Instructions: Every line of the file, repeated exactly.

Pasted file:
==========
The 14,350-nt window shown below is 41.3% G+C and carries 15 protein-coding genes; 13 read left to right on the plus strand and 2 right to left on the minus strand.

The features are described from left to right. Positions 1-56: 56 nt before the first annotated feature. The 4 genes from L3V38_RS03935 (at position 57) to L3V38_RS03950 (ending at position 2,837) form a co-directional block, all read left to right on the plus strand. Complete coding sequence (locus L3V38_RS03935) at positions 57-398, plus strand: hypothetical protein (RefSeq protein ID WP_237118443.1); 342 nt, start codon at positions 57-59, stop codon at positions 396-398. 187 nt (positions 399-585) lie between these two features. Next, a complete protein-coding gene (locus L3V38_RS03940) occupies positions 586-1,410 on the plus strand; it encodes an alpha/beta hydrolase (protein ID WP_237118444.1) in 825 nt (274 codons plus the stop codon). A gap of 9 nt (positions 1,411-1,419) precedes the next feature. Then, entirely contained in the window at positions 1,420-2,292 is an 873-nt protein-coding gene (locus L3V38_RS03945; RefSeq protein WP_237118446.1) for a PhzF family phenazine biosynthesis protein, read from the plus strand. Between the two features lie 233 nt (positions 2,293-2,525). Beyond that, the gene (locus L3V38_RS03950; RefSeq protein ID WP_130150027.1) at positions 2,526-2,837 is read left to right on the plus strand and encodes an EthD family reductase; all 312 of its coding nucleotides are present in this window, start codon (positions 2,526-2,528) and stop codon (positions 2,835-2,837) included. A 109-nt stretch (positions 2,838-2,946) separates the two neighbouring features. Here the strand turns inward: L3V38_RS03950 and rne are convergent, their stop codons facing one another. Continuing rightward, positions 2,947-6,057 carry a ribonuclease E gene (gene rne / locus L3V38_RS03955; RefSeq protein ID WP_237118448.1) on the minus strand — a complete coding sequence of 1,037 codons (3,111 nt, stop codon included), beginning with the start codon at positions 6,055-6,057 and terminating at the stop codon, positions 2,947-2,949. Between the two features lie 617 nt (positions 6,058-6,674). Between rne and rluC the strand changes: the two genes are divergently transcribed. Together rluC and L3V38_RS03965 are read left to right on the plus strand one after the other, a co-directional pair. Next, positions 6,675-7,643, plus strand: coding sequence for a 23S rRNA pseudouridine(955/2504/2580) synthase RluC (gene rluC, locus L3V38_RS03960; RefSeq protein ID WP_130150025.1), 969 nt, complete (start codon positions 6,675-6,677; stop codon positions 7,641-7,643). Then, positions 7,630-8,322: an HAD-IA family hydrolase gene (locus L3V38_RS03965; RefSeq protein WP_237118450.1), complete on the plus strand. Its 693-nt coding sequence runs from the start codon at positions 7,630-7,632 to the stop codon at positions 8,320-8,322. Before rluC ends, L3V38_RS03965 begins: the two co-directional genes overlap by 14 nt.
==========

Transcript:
The 14,350-nt window shown below is 41.3% G+C and carries 15 protein-coding genes; 13 read left to right on the plus strand and 2 right to left on the minus strand.

The features are described from left to right. Positions 1-56: 56 nt before the first annotated feature. The 4 genes from L3V38_RS03935 (at position 57) to L3V38_RS03950 (ending at position 2,837) form a co-directional block, all read left to right on the plus strand. Complete coding sequence (locus L3V38_RS03935) at positions 57-398, plus strand: hypothetical protein (RefSeq protein ID WP_237118443.1); 342 nt, start codon at positions 57-59, stop codon at positions 396-398. 187 nt (positions 399-585) lie between these two features. Next, a complete protein-coding gene (locus L3V38_RS03940) occupies positions 586-1,410 on the plus strand; it encodes an alpha/beta hydrolase (protein ID WP_237118444.1) in 825 nt (274 codons plus the stop codon). A gap of 9 nt (positions 1,411-1,419) precedes the next feature. Then, entirely contained in the window at positions 1,420-2,292 is an 873-nt protein-coding gene (locus L3V38_RS03945; RefSeq protein WP_237118446.1) for a PhzF family phenazine biosynthesis protein, read from the plus strand. Between the two features lie 233 nt (positions 2,293-2,525). Beyond that, the gene (locus L3V38_RS03950; RefSeq protein ID WP_130150027.1) at positions 2,526-2,837 is read left to right on the plus strand and encodes an EthD family reductase; all 312 of its coding nucleotides are present in this window, start codon (positions 2,526-2,528) and stop codon (positions 2,835-2,837) included. A 109-nt stretch (positions 2,838-2,946) separates the two neighbouring features. Here the strand turns inward: L3V38_RS03950 and rne are convergent, their stop codons facing one another. Continuing rightward, positions 2,947-6,057 carry a ribonuclease E gene (gene rne / locus L3V38_RS03955; RefSeq protein ID WP_237118448.1) on the minus strand — a complete coding sequence of 1,037 codons (3,111 nt, stop codon included), beginning with the start codon at positions 6,055-6,057 and terminating at the stop codon, positions 2,947-2,949. Between the two features lie 617 nt (positions 6,058-6,674). Between rne and rluC the strand changes: the two genes are divergently transcribed. Together rluC and L3V38_RS03965 are read left to right on the plus strand one after the other, a co-directional pair. Next, positions 6,675-7,643, plus strand: coding sequence for a 23S rRNA pseudouridine(955/2504/2580) synthase RluC (gene rluC, locus L3V38_RS03960; RefSeq protein ID WP_130150025.1), 969 nt, complete (start codon positions 6,675-6,677; stop codon positions 7,641-7,643). Then, positions 7,630-8,322: an HAD-IA family hydrolase gene (locus L3V38_RS03965; RefSeq protein WP_237118450.1), complete on the plus strand. Its 693-nt coding sequence runs from the start codon at positions 7,630-7,632 to the stop codon at positions 8,320-8,322. Before rluC ends, L3V38_RS03965 begins: the two co-directional genes overlap by 14 nt.